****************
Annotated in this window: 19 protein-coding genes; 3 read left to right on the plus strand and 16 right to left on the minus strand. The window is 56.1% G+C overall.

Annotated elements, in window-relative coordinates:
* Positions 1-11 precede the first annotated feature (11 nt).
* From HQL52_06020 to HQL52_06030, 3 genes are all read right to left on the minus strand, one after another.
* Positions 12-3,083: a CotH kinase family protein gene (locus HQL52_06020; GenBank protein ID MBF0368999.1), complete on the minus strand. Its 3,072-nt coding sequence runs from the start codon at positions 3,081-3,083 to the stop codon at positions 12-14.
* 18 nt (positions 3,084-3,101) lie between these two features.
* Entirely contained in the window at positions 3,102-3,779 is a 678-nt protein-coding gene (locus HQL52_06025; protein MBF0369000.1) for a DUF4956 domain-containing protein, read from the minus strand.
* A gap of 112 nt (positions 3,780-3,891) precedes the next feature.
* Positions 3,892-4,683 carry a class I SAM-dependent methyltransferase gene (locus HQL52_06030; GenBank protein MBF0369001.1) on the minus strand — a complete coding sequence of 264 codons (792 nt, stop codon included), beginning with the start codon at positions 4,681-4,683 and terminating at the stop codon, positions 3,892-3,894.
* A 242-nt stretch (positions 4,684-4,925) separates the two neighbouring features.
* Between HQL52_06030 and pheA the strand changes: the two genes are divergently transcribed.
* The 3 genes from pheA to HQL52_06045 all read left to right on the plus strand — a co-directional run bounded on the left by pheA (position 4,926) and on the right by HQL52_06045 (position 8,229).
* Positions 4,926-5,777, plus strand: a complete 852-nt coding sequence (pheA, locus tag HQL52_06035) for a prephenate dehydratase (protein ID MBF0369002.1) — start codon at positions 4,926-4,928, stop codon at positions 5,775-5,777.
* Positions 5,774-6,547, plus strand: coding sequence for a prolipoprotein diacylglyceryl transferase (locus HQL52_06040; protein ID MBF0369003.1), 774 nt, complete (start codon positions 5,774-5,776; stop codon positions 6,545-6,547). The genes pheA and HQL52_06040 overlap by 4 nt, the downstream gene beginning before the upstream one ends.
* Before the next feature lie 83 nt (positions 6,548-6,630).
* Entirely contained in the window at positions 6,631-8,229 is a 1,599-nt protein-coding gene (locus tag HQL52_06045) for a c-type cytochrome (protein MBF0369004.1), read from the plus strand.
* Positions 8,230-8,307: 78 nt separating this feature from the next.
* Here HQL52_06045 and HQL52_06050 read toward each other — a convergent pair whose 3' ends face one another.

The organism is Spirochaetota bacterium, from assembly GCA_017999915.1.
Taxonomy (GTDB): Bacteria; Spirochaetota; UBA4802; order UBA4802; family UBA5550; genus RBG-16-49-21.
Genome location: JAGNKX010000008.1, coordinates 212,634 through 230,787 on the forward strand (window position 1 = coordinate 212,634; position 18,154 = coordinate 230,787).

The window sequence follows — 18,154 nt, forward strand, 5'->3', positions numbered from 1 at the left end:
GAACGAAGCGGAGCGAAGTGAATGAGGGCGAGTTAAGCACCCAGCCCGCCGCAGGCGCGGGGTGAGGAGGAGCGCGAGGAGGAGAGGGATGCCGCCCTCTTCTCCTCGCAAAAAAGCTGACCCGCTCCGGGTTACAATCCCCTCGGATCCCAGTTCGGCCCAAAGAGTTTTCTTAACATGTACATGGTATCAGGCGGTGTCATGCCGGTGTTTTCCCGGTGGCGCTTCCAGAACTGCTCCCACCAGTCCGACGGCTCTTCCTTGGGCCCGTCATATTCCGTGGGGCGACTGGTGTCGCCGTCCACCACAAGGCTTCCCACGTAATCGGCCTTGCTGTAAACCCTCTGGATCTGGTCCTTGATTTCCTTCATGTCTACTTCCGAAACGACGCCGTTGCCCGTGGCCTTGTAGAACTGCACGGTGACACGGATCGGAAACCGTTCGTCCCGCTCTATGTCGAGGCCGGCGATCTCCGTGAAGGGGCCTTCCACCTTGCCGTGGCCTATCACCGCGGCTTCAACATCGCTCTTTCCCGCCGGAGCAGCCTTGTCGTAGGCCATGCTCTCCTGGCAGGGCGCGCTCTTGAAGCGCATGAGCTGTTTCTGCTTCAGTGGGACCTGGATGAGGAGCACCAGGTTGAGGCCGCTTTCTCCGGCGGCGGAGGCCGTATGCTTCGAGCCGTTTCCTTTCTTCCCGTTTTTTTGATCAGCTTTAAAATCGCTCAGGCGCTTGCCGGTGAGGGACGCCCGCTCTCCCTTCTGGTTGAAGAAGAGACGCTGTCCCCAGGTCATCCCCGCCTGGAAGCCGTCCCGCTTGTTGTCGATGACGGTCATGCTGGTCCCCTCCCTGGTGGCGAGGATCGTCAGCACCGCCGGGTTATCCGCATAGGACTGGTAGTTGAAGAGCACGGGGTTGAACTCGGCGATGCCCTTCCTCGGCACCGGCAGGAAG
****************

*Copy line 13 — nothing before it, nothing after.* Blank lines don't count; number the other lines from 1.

* Positions 4,926-5,777, plus strand: a complete 852-nt coding sequence (pheA, locus tag HQL52_06035) for a prephenate dehydratase (protein ID MBF0369002.1) — start codon at positions 4,926-4,928, stop codon at positions 5,775-5,777.